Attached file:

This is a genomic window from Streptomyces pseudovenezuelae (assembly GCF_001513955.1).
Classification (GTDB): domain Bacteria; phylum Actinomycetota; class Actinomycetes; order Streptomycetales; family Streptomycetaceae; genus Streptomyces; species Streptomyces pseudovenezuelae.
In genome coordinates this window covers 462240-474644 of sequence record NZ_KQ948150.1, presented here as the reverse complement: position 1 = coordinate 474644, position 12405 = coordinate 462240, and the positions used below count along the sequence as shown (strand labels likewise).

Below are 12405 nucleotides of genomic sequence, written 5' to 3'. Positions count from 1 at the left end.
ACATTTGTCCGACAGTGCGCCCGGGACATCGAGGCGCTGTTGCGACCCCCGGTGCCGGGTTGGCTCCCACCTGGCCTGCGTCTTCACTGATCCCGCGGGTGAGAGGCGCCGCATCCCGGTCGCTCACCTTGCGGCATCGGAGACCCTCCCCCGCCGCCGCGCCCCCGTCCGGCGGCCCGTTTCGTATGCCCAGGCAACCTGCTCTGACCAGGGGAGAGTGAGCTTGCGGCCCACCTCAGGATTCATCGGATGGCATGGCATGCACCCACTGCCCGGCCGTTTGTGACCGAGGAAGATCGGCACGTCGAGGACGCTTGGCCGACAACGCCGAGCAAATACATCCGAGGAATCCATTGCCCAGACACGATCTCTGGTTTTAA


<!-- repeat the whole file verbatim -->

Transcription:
This is a genomic window from Streptomyces pseudovenezuelae (assembly GCF_001513955.1).
Classification (GTDB): domain Bacteria; phylum Actinomycetota; class Actinomycetes; order Streptomycetales; family Streptomycetaceae; genus Streptomyces; species Streptomyces pseudovenezuelae.
In genome coordinates this window covers 462240-474644 of sequence record NZ_KQ948150.1, presented here as the reverse complement: position 1 = coordinate 474644, position 12405 = coordinate 462240, and the positions used below count along the sequence as shown (strand labels likewise).

Below are 12405 nucleotides of genomic sequence, written 5' to 3'. Positions count from 1 at the left end.
ACATTTGTCCGACAGTGCGCCCGGGACATCGAGGCGCTGTTGCGACCCCCGGTGCCGGGTTGGCTCCCACCTGGCCTGCGTCTTCACTGATCCCGCGGGTGAGAGGCGCCGCATCCCGGTCGCTCACCTTGCGGCATCGGAGACCCTCCCCCGCCGCCGCGCCCCCGTCCGGCGGCCCGTTTCGTATGCCCAGGCAACCTGCTCTGACCAGGGGAGAGTGAGCTTGCGGCCCACCTCAGGATTCATCGGATGGCATGGCATGCACCCACTGCCCGGCCGTTTGTGACCGAGGAAGATCGGCACGTCGAGGACGCTTGGCCGACAACGCCGAGCAAATACATCCGAGGAATCCATTGCCCAGACACGATCTCTGGTTTTAA